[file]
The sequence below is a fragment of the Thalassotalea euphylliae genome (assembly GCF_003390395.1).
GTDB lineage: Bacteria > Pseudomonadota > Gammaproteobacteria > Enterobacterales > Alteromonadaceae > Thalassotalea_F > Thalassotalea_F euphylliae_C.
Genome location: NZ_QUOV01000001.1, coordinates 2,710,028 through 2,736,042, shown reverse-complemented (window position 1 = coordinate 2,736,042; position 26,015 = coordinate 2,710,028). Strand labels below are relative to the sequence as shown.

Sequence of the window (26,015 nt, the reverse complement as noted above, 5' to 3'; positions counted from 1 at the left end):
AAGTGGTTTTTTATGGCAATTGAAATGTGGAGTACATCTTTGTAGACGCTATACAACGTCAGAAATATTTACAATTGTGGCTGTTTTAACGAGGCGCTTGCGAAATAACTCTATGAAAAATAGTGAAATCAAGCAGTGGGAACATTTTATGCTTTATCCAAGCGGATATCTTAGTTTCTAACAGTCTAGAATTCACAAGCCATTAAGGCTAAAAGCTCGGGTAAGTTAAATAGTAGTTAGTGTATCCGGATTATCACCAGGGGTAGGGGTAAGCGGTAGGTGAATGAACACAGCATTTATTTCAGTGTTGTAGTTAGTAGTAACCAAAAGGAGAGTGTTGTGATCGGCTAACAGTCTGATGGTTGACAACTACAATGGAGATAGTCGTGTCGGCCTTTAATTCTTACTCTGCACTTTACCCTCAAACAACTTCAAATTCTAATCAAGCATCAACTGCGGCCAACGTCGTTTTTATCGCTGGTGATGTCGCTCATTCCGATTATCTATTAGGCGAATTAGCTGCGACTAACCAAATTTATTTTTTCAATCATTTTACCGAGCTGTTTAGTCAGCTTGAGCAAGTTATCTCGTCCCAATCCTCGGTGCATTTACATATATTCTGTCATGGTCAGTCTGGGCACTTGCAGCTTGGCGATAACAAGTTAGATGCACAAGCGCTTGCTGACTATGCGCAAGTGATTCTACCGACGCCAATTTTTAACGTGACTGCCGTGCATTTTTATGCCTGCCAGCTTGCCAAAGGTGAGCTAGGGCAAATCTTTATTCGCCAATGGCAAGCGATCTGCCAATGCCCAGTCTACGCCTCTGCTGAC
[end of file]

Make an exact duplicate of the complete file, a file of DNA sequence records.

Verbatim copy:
The sequence below is a fragment of the Thalassotalea euphylliae genome (assembly GCF_003390395.1).
GTDB lineage: Bacteria > Pseudomonadota > Gammaproteobacteria > Enterobacterales > Alteromonadaceae > Thalassotalea_F > Thalassotalea_F euphylliae_C.
Genome location: NZ_QUOV01000001.1, coordinates 2,710,028 through 2,736,042, shown reverse-complemented (window position 1 = coordinate 2,736,042; position 26,015 = coordinate 2,710,028). Strand labels below are relative to the sequence as shown.

Sequence of the window (26,015 nt, the reverse complement as noted above, 5' to 3'; positions counted from 1 at the left end):
AAGTGGTTTTTTATGGCAATTGAAATGTGGAGTACATCTTTGTAGACGCTATACAACGTCAGAAATATTTACAATTGTGGCTGTTTTAACGAGGCGCTTGCGAAATAACTCTATGAAAAATAGTGAAATCAAGCAGTGGGAACATTTTATGCTTTATCCAAGCGGATATCTTAGTTTCTAACAGTCTAGAATTCACAAGCCATTAAGGCTAAAAGCTCGGGTAAGTTAAATAGTAGTTAGTGTATCCGGATTATCACCAGGGGTAGGGGTAAGCGGTAGGTGAATGAACACAGCATTTATTTCAGTGTTGTAGTTAGTAGTAACCAAAAGGAGAGTGTTGTGATCGGCTAACAGTCTGATGGTTGACAACTACAATGGAGATAGTCGTGTCGGCCTTTAATTCTTACTCTGCACTTTACCCTCAAACAACTTCAAATTCTAATCAAGCATCAACTGCGGCCAACGTCGTTTTTATCGCTGGTGATGTCGCTCATTCCGATTATCTATTAGGCGAATTAGCTGCGACTAACCAAATTTATTTTTTCAATCATTTTACCGAGCTGTTTAGTCAGCTTGAGCAAGTTATCTCGTCCCAATCCTCGGTGCATTTACATATATTCTGTCATGGTCAGTCTGGGCACTTGCAGCTTGGCGATAACAAGTTAGATGCACAAGCGCTTGCTGACTATGCGCAAGTGATTCTACCGACGCCAATTTTTAACGTGACTGCCGTGCATTTTTATGCCTGCCAGCTTGCCAAAGGTGAGCTAGGGCAAATCTTTATTCGCCAATGGCAAGCGATCTGCCAATGCCCAGTCTACGCCTCTGCTGAC